Graph illustrates the May 2016 median annual wages for occupations, according to the Bureau of Labor Statistics. Salaries are included for health insurance specialist ($61,960), research associate ($62,150), senior policy analyst ($93,000), senior policy manager ($99,730), and health services manager ($94,540).
"We didn’t just learn about writing policy memos, grants, budgets or designing campaigns; we actually had to do those activities. I feel prepared to enter into the field. It’s also pretty exciting to be a graduate of one of the most stellar public health programs in the country." – Stephanie Melquist, MD, MPH
Employment of health services managers is expected to grow 20 percent from 2016 to 2026, which is a faster growth rate than the average for all occupations.1 The rising need for health workers stems from an aging population, increasing efforts to reduce health care costs, a high demand for medical services and the movement to improve health outcomes by spreading awareness about healthy habits and behavior.
For additional information related to health policy, read these posts:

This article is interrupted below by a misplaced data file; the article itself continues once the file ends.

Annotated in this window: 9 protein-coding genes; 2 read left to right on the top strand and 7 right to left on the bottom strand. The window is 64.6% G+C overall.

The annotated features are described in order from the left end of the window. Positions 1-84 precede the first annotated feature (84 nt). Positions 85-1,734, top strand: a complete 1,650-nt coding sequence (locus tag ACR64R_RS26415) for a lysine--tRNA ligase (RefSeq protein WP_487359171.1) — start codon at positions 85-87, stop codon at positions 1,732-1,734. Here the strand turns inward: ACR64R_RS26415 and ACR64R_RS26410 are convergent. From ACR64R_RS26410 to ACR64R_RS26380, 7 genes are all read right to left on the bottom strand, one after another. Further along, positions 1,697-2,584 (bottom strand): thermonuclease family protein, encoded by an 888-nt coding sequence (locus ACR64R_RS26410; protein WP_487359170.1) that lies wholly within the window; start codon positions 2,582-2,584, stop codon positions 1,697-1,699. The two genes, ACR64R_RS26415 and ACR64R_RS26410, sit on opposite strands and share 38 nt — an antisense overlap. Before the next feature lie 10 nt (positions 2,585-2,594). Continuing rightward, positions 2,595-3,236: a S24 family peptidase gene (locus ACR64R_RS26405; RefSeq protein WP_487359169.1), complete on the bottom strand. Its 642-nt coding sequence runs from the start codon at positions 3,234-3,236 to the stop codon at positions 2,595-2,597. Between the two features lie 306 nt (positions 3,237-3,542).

With MPH@GW, you will complete 9 to 11 elective credits hours. Interested in health policy? Consider choosing the following elective courses to match your interests.
Public Health Leadership Seminar
This course provides students with the opportunity to learn leadership lessons from the careers of a diverse group of leaders who are successful executives and entrepreneurs from multiple sectors including corporate, government, non-profit, and the arts. It will present the chance to discuss and reflect on leadership styles, provide exposure to leadership theory, assist in the development of effective networking skills, and prepare students for effectively engaging with their peers, personal network, potential employers, and business partners. The Leadership Seminar deliberately provides a unique setting for students to consider themselves as leaders in their personal lives and their careers.
Public Health Law
Designed for students in the public health professions and law, this course examines how law can both promote public health and conflict with the constitutionally-protected rights of individuals. It introduces and examines the legal concepts that underlie the public health system and inform public health policy-making in the United States. Topics to be covered include the role of law in public health care and policy (e.g., governmental powers vs. civil liberties and public health governance); the law’s effect on major areas of public health activity (e.g., communication, health promotion, immunization, screening, treatment, isolation, quarantine, surveillance, research and economic activity); and an introduction to the global public health law infrastructure.